Lacklustre investment in the Eurozone: Is there a puzzle?
Marco Buti, Philipp Mohl, 4 June 2014
Investment in the Eurozone is forecast to remain below trend until 2015, with a particularly large shortfall in the periphery. Low investment reduces aggregate demand, thus lowering short-term growth, and it also hampers medium-term growth through its effect on the capital stock. This column highlights three causes of low Eurozone investment – reduced public investment, financial fragmentation, and heightened uncertainty – and proposes a series of remedies.
On the importance of investment for the Eurozone economy
According to the European Commission’s most recent forecast, real economic activity in the Eurozone is expected to recover at a moderate pace until 2015, and to remain significantly weaker than in the US (European Commission 2014a).
Topics: EU policies, Macroeconomic policy
Tags: banking union, Bankruptcy, European Commission, eurozone, Eurozone crisis, financial fragmentation, growth, investment, public investment, structural reforms, uncertainty
Delivering the Eurozone ‘Consistent Trinity’
Marco Buti, Maria Demertzis, João Nogueira Martins, 30 March 2014
Although progress has been made on resolving the Eurozone crisis – vulnerable countries have reduced their current-account deficits and implemented some reforms – more still needs to be done. This column argues for a ‘consistent trinity’ of policies: structural reforms within countries, more symmetric macroeconomic adjustment across countries, and a banking union for the Eurozone.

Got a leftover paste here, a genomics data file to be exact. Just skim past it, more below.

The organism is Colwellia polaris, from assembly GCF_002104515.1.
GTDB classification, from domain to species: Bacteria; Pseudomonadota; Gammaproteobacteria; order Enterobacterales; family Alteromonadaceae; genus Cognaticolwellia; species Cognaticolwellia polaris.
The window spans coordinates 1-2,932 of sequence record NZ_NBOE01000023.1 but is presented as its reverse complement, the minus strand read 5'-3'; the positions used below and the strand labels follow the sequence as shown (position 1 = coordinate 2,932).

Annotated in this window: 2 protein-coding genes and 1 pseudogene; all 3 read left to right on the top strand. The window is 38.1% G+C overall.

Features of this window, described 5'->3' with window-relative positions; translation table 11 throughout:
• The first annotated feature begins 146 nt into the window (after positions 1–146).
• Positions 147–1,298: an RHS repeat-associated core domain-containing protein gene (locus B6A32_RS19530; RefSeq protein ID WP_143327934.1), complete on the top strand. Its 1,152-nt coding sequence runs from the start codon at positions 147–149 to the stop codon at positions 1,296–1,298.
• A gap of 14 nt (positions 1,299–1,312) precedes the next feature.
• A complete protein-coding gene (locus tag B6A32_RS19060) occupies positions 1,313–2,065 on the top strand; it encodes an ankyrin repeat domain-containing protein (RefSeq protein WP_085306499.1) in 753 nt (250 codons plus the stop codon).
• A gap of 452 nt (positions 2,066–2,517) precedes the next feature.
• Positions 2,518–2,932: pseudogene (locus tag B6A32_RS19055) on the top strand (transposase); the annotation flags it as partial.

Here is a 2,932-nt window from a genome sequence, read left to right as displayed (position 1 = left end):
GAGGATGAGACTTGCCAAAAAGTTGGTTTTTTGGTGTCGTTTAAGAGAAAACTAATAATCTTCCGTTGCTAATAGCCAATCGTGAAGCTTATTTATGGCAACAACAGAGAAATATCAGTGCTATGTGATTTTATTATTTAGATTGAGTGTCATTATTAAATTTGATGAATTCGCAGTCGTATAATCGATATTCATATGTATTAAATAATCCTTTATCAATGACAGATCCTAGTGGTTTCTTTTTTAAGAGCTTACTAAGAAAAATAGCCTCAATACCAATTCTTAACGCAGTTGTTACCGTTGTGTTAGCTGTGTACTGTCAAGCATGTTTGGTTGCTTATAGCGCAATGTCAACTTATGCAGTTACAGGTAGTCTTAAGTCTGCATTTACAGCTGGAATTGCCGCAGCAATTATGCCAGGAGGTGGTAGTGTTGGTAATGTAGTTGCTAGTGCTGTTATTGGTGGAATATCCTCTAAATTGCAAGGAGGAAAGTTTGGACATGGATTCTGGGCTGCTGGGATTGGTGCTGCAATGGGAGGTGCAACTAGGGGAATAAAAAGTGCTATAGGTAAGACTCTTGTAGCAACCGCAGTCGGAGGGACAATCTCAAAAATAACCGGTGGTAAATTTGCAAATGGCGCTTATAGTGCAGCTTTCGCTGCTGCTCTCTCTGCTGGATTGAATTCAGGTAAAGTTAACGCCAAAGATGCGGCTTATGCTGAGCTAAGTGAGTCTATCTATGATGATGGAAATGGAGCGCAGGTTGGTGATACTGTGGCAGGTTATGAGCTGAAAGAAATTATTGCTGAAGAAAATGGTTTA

As argued in an earlier commentary, the financial crisis exposed important economic inconsistencies in the way that EMU operated.1 Although progress has been made, the reality is that more needs to be done.
Topics: Europe's nations and regions, Macroeconomic policy
Tags: banking union, debt, EMU, euro, eurozone, Eurozone crisis, fiscal consolidation, fiscal policy, imbalances, internal devaluation, Stability and Growth Pact, structural reforms
Structural reforms and regional convergence
Natasha Xingyuan Che, Antonio Spilimbergo, 11 July 2012
A major cause of the Eurozone crisis is the difference in income and productivity between the core and the periphery. This column presents evidence suggesting that structural reforms can be instrumental in fostering the development of lagging regions within a country. It argues that this in turn can accelerate the rate of convergence across countries within a currency union.
The Eurozone crisis is at heart a crisis of failed regional convergence and lack of structural reforms. The euro was supposed to facilitate a rapid convergence in the level of income and, most importantly, of productivity across countries.
Topics: Europe's nations and regions, Global economy
Tags: Eurozone crisis, regional convergence, structural reforms
A different country: Russia’s economic resurgence
Lúcio Vinhas de Souza, 13 June 2008
Russia has enjoyed impressive economic performance in recent years. This column takes stock of its success, identifies its growth drivers, and highlights the need for microeconomic and structural reforms.
Russia is now once again one of the ten largest economies in the world.1 Moreover, Russia is the third largest EU trade partner and one of its essential energy suppliers. This recovery makes Russia an economic – and political – actor that we cannot ignore.
Tags: economic performance, growth, Russia, structural reforms